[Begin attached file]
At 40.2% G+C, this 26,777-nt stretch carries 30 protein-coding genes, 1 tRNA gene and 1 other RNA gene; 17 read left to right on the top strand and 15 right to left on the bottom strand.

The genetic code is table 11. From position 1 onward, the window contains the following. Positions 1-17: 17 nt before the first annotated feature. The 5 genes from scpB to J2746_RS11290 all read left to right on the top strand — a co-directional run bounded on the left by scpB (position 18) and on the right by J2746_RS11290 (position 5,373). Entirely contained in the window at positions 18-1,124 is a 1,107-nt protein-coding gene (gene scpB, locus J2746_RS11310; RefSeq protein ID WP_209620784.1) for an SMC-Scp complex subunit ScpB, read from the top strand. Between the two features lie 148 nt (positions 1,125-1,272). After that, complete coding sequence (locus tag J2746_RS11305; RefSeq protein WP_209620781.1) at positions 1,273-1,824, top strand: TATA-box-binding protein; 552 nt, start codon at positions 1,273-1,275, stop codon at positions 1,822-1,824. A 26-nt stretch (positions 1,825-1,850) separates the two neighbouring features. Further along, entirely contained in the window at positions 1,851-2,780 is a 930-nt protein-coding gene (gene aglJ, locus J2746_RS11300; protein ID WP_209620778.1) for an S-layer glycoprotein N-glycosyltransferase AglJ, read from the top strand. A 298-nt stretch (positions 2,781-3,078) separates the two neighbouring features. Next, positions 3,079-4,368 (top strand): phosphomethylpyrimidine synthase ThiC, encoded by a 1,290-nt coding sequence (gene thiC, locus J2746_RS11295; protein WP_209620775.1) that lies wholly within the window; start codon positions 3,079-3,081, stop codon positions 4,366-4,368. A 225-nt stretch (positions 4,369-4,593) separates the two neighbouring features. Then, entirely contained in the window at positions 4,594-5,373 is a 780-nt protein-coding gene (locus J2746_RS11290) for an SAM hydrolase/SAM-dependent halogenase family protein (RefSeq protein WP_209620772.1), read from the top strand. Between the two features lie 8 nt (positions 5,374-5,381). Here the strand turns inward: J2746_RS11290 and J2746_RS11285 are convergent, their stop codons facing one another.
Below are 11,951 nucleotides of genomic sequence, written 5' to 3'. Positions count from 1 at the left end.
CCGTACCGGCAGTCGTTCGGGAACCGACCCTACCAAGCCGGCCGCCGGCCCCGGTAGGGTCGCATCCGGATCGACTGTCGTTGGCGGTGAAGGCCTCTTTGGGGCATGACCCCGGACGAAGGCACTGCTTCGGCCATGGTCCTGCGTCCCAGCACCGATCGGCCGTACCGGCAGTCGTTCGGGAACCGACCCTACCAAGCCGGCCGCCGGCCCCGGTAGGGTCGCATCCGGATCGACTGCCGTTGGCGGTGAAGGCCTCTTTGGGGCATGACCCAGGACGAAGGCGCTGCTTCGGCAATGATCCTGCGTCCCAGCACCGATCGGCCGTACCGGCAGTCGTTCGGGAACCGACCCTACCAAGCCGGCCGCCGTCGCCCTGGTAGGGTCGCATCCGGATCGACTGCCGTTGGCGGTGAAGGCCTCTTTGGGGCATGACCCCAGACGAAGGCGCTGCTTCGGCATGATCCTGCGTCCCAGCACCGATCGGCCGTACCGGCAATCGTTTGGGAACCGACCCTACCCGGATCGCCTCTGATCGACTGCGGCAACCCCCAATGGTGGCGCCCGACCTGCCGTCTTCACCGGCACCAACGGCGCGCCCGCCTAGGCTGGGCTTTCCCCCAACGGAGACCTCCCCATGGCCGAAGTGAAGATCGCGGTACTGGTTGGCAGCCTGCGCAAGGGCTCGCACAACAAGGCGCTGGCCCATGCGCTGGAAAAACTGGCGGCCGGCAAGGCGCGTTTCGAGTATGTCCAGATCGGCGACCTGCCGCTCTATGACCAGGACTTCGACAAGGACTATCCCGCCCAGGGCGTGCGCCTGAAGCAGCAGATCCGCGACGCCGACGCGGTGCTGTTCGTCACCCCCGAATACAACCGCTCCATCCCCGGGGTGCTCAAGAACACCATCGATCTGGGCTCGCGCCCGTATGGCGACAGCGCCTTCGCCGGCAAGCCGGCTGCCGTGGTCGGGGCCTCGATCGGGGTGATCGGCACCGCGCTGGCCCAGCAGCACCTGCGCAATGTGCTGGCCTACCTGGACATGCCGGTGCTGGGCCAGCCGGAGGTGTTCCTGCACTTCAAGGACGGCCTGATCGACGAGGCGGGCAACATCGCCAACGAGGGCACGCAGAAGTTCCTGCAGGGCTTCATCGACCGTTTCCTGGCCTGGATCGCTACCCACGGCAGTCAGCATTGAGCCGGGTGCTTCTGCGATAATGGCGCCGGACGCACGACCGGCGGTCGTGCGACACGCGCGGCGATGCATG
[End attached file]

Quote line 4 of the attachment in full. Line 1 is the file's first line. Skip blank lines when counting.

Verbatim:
CCGTACCGGCAGTCGTTCGGGAACCGACCCTACCAAGCCGGCCGCCGGCCCCGGTAGGGTCGCATCCGGATCGACTGTCGTTGGCGGTGAAGGCCTCTTTGGGGCATGACCCCGGACGAAGGCACTGCTTCGGCCATGGTCCTGCGTCCCAGCACCGATCGGCCGTACCGGCAGTCGTTCGGGAACCGACCCTACCAAGCCGGCCGCCGGCCCCGGTAGGGTCGCATCCGGATCGACTGCCGTTGGCGGTGAAGGCCTCTTTGGGGCATGACCCAGGACGAAGGCGCTGCTTCGGCAATGATCCTGCGTCCCAGCACCGATCGGCCGTACCGGCAGTCGTTCGGGAACCGACCCTACCAAGCCGGCCGCCGTCGCCCTGGTAGGGTCGCATCCGGATCGACTGCCGTTGGCGGTGAAGGCCTCTTTGGGGCATGACCCCAGACGAAGGCGCTGCTTCGGCATGATCCTGCGTCCCAGCACCGATCGGCCGTACCGGCAATCGTTTGGGAACCGACCCTACCCGGATCGCCTCTGATCGACTGCGGCAACCCCCAATGGTGGCGCCCGACCTGCCGTCTTCACCGGCACCAACGGCGCGCCCGCCTAGGCTGGGCTTTCCCCCAACGGAGACCTCCCCATGGCCGAAGTGAAGATCGCGGTACTGGTTGGCAGCCTGCGCAAGGGCTCGCACAACAAGGCGCTGGCCCATGCGCTGGAAAAACTGGCGGCCGGCAAGGCGCGTTTCGAGTATGTCCAGATCGGCGACCTGCCGCTCTATGACCAGGACTTCGACAAGGACTATCCCGCCCAGGGCGTGCGCCTGAAGCAGCAGATCCGCGACGCCGACGCGGTGCTGTTCGTCACCCCCGAATACAACCGCTCCATCCCCGGGGTGCTCAAGAACACCATCGATCTGGGCTCGCGCCCGTATGGCGACAGCGCCTTCGCCGGCAAGCCGGCTGCCGTGGTCGGGGCCTCGATCGGGGTGATCGGCACCGCGCTGGCCCAGCAGCACCTGCGCAATGTGCTGGCCTACCTGGACATGCCGGTGCTGGGCCAGCCGGAGGTGTTCCTGCACTTCAAGGACGGCCTGATCGACGAGGCGGGCAACATCGCCAACGAGGGCACGCAGAAGTTCCTGCAGGGCTTCATCGACCGTTTCCTGGCCTGGATCGCTACCCACGGCAGTCAGCATTGAGCCGGGTGCTTCTGCGATAATGGCGCCGGACGCACGACCGGCGGTCGTGCGACACGCGCGGCGATGCATG